Only when prompted, Evan graced me with a reply, but continued to be unsatisfyingly brief:
Unfortunately we currently only offer Swarm advertising to our largest business partners. I apologize for the inconvenience. Thanks for your patience.
Indeed, Foursquare does work with big brands, offering them more robust advertising solutions than those currently available to you as a small business owner. Advertising on Swarm seems to be part of that deal.
So below, we will only discuss advertising on Foursquare proper.
Getting Started with Foursquare Ads
When you log into your Business Manager on Foursquare, the option to create an ad is immediately available to you.
All you need is some basic copywriting skills, an image, and a credit card.
1. Build your ad
Enter your ad description into the box. The maximum length is 160 characters, just slightly longer than a tweet!
Select a photo that best represents your ad message. Your logo may not necessarily be the best choice. Emphasize the uniqueness of what you offer with a relevant image (your best-selling product, the best-rated dish or even a happy employee!).
2. Set your monthly budget
The minimum monthly budget you may have is $25 USD. The minimum bid (cost per action) is $0.50 USD. You will only pay for actions that Foursquare users may take after seeing your ad. Ad impressions are free.
What counts as an action:
- A click on your ad after a user sees it on Foursquare;
- A visit to your business following an impression of your ad (without necessarily clicking on the actual ad);
- A Swarm check-in at your business following an impression of your ad.
The bid amount you select indicates how much at most you are willing to spend on one action. Because Foursquare runs a placement auction among competing ads, if yours is the winning bid, you will only pay the amount of the second-place bid. For example, if your bid is $5 and your competitor has bid $2, you will only be charged $2 for the action.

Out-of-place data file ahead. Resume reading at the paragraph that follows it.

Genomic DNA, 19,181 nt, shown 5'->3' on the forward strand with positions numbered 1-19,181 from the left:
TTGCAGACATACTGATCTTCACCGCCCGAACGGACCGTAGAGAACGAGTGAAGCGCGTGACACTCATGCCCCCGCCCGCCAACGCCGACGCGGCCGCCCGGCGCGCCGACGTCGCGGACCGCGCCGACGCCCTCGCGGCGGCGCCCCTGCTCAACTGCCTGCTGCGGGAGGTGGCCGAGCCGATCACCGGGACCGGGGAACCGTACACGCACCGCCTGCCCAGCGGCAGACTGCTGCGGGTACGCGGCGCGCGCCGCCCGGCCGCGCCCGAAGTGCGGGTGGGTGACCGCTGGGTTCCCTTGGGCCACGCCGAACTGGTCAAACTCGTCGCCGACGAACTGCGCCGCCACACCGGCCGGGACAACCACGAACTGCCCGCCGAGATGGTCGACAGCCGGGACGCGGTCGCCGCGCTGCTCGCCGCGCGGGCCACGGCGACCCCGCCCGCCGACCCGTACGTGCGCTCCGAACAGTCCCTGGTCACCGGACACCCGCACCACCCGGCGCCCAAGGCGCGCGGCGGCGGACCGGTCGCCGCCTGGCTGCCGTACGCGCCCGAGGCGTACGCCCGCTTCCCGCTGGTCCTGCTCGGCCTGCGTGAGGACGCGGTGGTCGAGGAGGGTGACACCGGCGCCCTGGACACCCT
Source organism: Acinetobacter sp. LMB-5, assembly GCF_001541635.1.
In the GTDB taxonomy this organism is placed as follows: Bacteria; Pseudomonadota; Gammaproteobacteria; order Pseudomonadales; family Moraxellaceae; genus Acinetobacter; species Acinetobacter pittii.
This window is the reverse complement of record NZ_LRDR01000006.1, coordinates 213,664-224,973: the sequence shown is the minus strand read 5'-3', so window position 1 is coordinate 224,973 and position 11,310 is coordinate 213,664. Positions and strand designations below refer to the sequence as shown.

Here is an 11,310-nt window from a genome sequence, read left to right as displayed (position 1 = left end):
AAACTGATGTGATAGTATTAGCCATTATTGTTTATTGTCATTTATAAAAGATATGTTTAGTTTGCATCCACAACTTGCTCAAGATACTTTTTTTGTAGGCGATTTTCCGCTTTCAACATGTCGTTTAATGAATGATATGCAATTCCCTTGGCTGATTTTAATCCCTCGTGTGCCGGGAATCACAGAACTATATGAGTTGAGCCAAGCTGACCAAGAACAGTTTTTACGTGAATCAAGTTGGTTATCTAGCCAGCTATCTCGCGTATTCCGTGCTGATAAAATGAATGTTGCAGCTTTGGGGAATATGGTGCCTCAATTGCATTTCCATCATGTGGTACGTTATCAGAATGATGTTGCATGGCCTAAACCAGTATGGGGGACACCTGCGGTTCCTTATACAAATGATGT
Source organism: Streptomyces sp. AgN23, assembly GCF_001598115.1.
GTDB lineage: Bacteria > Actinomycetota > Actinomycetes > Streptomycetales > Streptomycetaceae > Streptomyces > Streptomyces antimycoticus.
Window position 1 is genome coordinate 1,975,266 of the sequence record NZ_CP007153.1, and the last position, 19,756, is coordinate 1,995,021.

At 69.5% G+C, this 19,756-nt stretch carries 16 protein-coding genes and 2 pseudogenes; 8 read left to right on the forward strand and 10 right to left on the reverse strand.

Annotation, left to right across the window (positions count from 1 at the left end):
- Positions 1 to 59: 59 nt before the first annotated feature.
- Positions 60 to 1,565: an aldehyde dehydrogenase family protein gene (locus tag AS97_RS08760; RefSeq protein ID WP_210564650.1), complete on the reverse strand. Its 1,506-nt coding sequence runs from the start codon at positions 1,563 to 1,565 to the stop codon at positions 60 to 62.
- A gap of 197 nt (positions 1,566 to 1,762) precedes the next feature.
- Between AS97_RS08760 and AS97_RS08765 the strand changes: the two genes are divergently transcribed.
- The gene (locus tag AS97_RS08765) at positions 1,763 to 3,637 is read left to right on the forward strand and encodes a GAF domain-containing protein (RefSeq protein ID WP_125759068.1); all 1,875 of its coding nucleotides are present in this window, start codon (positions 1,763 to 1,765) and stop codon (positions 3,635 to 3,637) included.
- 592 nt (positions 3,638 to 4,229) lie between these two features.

3. Choose how to pay
You can pay for your ads with the credit card you used to verify your listing. You may also add a different card. Your ad will run continuously until your monthly budget runs out or until you pause your ad. Your credit card will be charged weekly.
You can edit your payment methods and view your transaction history under Billing.
Click “Turn on my ad” and you are set!
Next steps after you create a Foursquare ad:
- Monitor its performance under Stats
- Adjust the monthly budget and bid, if necessary.
- Create additional ads to test different messages and photos, if you like. Each ad will have its own budget and bid.
If you already advertise on Foursquare, we’d love to hear from you! Comment below or email us, and we’ll update the post with your story!
Being present on Foursquare as a business is a lesser-explored marketing opportunity than marketing on Facebook or working on SEO for Google. However, it can bring enormous value for the right type of business when used appropriately. In particular, advertising on Foursquare may boost your sales and increase customer traffic for a much lower bid price that you would normally pay for Facebook ads or Google AdWords.
To take advantage of all features of Foursquare for Business, you do need to claim your listing, which requires an investment of $20 USD. It is very useful regardless of whether you choose to advertise afterwords or not. Ad bid amounts and the monthly budget required to get started are up to you. If your establishment fits the interests of the Foursquare core user base, you may see great results from marketing on the platform!